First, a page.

With the 2003 opening of Fennville’s Journeyman, Millar began to be regarded as one of the Midwest’s it-chefs. He stretched to the boundaries of his culinary vision. Everything was the highest quality, locally sourced, expertly prepared. Sure, it had a reputation of being a bit spendy, but Millar tried to justify the higher price point on the plate — and the rapturous reviews suggest he succeeded. In a 2006 article I wrote about Journeyman’s role in the burgeoning revitalization of Fennville, Millar said he actively avoided opening a resort town restaurant. “We didn’t want to fill up with 400 fudge-seeking tourists every Saturday afternoon being in downtown Douglas or Saugatuck,” Millar said at the time. A decade later, Millar’s attitude on that point has mellowed enough that he’s excited about opening a restaurant that welcomes the tourist traffic he once shunned. It’s a softening that comes in part from the tax-related shuttering of Journeyman at the height of the U.S. economy’s 2008 armageddon. “Showing up to the restaurant one day and getting thrown out by the taxman is certainly a powerful wake-up call for you to say, ‘Your standard’s one thing, but you’ve got to live life,’” Millar said. “Your standard is meaningless if the door is closed.” But, deeper still, Millar relishes the additional challenge of finding a bridge between his creative vision and prevailing customer tastes. Stung by the closure of Journeyman, his next gig was leading New Holland’s quest to increase the quality of food at its flagship pub. Faced with this more populist crowd, Millar said he was forced to ask himself: “What does that ranch dressing-drinkin’ motherf***er want that I can do? Where’s the bridge?” That conversation became more interesting to the chef than “just operating in this little bubble of niceties.”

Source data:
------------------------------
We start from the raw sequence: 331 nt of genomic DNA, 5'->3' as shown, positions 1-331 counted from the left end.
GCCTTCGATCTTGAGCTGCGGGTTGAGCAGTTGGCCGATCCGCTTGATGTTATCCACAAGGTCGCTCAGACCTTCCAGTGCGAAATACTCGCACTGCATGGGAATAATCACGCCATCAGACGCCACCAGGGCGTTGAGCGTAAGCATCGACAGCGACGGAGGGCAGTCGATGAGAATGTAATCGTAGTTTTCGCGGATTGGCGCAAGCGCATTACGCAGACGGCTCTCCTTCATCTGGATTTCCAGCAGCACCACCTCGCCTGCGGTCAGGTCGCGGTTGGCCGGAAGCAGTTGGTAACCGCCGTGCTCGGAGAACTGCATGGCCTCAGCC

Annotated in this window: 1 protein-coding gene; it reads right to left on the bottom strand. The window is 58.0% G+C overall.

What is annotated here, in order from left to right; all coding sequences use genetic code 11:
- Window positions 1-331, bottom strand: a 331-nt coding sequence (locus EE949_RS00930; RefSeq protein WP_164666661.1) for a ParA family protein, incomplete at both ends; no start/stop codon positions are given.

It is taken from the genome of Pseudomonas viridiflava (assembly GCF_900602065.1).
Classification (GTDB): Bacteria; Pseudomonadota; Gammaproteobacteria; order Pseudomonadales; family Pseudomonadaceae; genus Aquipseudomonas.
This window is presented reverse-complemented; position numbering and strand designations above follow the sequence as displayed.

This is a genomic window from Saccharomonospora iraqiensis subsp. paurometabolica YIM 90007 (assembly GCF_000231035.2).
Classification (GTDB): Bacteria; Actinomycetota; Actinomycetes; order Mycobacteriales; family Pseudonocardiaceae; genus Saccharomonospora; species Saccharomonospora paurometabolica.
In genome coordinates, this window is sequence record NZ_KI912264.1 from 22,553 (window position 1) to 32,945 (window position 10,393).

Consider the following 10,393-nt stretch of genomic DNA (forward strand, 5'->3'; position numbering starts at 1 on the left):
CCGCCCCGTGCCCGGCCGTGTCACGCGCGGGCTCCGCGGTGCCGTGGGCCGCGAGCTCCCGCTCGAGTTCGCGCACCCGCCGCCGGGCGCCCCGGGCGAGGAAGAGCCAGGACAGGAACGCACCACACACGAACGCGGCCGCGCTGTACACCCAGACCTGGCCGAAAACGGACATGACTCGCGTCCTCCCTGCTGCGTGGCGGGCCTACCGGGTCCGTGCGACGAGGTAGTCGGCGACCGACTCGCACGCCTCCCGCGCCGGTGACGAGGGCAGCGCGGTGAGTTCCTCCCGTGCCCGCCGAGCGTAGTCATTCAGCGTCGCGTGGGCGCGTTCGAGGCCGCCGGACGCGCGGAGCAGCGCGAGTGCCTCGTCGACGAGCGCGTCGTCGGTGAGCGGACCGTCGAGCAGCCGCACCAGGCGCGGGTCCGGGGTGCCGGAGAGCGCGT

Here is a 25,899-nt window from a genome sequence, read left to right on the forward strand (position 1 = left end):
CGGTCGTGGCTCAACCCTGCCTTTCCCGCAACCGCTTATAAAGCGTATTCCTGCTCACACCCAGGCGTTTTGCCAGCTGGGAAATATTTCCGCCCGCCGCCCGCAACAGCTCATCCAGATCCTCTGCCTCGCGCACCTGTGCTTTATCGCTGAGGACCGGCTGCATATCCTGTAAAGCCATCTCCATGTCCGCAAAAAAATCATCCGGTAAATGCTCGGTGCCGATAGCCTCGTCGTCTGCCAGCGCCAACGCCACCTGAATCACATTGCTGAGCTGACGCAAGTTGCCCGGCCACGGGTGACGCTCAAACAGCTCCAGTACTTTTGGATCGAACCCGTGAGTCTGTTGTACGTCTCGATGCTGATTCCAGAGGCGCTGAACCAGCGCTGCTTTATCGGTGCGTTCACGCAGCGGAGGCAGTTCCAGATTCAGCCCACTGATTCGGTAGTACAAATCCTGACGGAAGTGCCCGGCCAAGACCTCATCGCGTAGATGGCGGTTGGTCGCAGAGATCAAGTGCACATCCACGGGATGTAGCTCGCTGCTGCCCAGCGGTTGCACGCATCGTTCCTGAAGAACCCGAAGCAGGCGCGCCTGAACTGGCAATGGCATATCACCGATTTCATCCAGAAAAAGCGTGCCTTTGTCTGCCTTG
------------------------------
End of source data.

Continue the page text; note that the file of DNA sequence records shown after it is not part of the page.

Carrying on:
In 2010, Millar was the chef behind the launch of the Grand Rapids’ hip-upscale Reserve. His work there attracted attention on a larger stage and Millar was a two-time semifinalist for the prestigious James Beard Award. While he continues to be proud of the work he did at Reserve (and displays an obvious affection for the place), he also recognized that he was out of his natural habitat. “We did very good work there,” he said. “But every time I walked into that dining room, I just knew it wasn’t me. I didn’t belong in that dining room.” He left Reserve in 2013 to launch a restaurant. His first concept — a celebration of Michigan’s French immigrant history called St. Anthony — never got off the ground. In the interim, he kept himself busy, including learning cheesemaking at Evergreen Lane Creamery and experimenting with the dishes that will be mainstays at The Southerner. In early May, there was a morel mushroom-themed dinner at The Southerner that was a reward for backers of the restaurant’s Indiegogo campaign. The event featured courses by guest chefs and the assembled culinary firepower was impressive: Paul Virant, Chris Pandel, Joel Wabeke, Matthew Green, Matthew Pietsch and James Rigato. Even with all the talent in the room that night, Millar emerged as the star of the show. It was touching to watch the way his peers worked to pay tribute to the preternaturally gifted chef who is on the cusp of getting his groove back in a serious way. “You think it’s about us,” said Rigato, a Top Chef contestant who works at The Root in White Lake. “It’s not about us. It’s about Matt Millar. That’s why we drove here tonight.” For more information visit or The Southerner’s Facebook page: n